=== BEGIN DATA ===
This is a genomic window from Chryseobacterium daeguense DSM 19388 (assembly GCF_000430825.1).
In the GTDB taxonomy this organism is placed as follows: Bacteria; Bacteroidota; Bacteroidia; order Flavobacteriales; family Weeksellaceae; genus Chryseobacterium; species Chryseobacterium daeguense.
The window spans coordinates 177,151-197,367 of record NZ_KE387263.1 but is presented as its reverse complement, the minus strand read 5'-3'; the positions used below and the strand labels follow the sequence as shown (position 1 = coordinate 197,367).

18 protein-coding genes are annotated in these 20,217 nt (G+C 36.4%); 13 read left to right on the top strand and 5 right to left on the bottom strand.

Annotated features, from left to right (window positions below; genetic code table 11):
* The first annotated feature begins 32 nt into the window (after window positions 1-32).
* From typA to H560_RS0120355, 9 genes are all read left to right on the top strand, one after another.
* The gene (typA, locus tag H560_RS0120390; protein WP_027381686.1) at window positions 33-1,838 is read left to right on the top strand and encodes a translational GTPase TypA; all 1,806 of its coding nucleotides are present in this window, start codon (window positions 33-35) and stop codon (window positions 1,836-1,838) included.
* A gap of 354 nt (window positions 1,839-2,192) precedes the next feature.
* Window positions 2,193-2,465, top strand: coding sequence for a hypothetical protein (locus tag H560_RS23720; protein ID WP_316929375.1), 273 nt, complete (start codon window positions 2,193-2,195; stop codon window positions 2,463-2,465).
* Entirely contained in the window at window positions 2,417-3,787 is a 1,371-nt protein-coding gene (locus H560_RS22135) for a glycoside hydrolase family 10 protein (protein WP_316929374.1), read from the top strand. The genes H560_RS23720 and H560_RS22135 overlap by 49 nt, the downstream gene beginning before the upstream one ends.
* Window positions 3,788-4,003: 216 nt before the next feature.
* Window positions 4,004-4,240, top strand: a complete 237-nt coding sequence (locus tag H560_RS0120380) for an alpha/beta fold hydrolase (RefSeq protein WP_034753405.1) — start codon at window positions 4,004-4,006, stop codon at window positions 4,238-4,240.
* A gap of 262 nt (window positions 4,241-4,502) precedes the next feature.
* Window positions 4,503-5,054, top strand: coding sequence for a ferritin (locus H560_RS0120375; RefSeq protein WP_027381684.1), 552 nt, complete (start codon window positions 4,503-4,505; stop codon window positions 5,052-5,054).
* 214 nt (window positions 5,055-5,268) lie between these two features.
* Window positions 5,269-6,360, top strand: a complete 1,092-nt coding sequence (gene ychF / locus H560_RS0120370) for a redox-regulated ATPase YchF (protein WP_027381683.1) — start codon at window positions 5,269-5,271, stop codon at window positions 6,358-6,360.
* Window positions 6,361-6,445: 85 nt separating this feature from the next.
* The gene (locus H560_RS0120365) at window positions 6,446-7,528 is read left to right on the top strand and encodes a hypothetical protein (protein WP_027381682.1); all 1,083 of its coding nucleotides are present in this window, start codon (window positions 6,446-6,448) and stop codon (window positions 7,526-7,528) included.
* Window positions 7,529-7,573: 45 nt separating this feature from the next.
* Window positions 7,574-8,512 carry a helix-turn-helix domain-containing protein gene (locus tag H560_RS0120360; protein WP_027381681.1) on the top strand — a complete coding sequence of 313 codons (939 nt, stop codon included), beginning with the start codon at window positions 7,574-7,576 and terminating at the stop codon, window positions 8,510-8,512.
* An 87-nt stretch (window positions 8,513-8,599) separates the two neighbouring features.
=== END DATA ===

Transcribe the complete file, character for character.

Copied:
This is a genomic window from Chryseobacterium daeguense DSM 19388 (assembly GCF_000430825.1).
In the GTDB taxonomy this organism is placed as follows: Bacteria; Bacteroidota; Bacteroidia; order Flavobacteriales; family Weeksellaceae; genus Chryseobacterium; species Chryseobacterium daeguense.
The window spans coordinates 177,151-197,367 of record NZ_KE387263.1 but is presented as its reverse complement, the minus strand read 5'-3'; the positions used below and the strand labels follow the sequence as shown (position 1 = coordinate 197,367).

18 protein-coding genes are annotated in these 20,217 nt (G+C 36.4%); 13 read left to right on the top strand and 5 right to left on the bottom strand.

Annotated features, from left to right (window positions below; genetic code table 11):
* The first annotated feature begins 32 nt into the window (after window positions 1-32).
* From typA to H560_RS0120355, 9 genes are all read left to right on the top strand, one after another.
* The gene (typA, locus tag H560_RS0120390; protein WP_027381686.1) at window positions 33-1,838 is read left to right on the top strand and encodes a translational GTPase TypA; all 1,806 of its coding nucleotides are present in this window, start codon (window positions 33-35) and stop codon (window positions 1,836-1,838) included.
* A gap of 354 nt (window positions 1,839-2,192) precedes the next feature.
* Window positions 2,193-2,465, top strand: coding sequence for a hypothetical protein (locus tag H560_RS23720; protein ID WP_316929375.1), 273 nt, complete (start codon window positions 2,193-2,195; stop codon window positions 2,463-2,465).
* Entirely contained in the window at window positions 2,417-3,787 is a 1,371-nt protein-coding gene (locus H560_RS22135) for a glycoside hydrolase family 10 protein (protein WP_316929374.1), read from the top strand. The genes H560_RS23720 and H560_RS22135 overlap by 49 nt, the downstream gene beginning before the upstream one ends.
* Window positions 3,788-4,003: 216 nt before the next feature.
* Window positions 4,004-4,240, top strand: a complete 237-nt coding sequence (locus tag H560_RS0120380) for an alpha/beta fold hydrolase (RefSeq protein WP_034753405.1) — start codon at window positions 4,004-4,006, stop codon at window positions 4,238-4,240.
* A gap of 262 nt (window positions 4,241-4,502) precedes the next feature.
* Window positions 4,503-5,054, top strand: coding sequence for a ferritin (locus H560_RS0120375; RefSeq protein WP_027381684.1), 552 nt, complete (start codon window positions 4,503-4,505; stop codon window positions 5,052-5,054).
* 214 nt (window positions 5,055-5,268) lie between these two features.
* Window positions 5,269-6,360, top strand: a complete 1,092-nt coding sequence (gene ychF / locus H560_RS0120370) for a redox-regulated ATPase YchF (protein WP_027381683.1) — start codon at window positions 5,269-5,271, stop codon at window positions 6,358-6,360.
* Window positions 6,361-6,445: 85 nt separating this feature from the next.
* The gene (locus H560_RS0120365) at window positions 6,446-7,528 is read left to right on the top strand and encodes a hypothetical protein (protein WP_027381682.1); all 1,083 of its coding nucleotides are present in this window, start codon (window positions 6,446-6,448) and stop codon (window positions 7,526-7,528) included.
* Window positions 7,529-7,573: 45 nt separating this feature from the next.
* Window positions 7,574-8,512 carry a helix-turn-helix domain-containing protein gene (locus tag H560_RS0120360; protein WP_027381681.1) on the top strand — a complete coding sequence of 313 codons (939 nt, stop codon included), beginning with the start codon at window positions 7,574-7,576 and terminating at the stop codon, window positions 8,510-8,512.
* An 87-nt stretch (window positions 8,513-8,599) separates the two neighbouring features.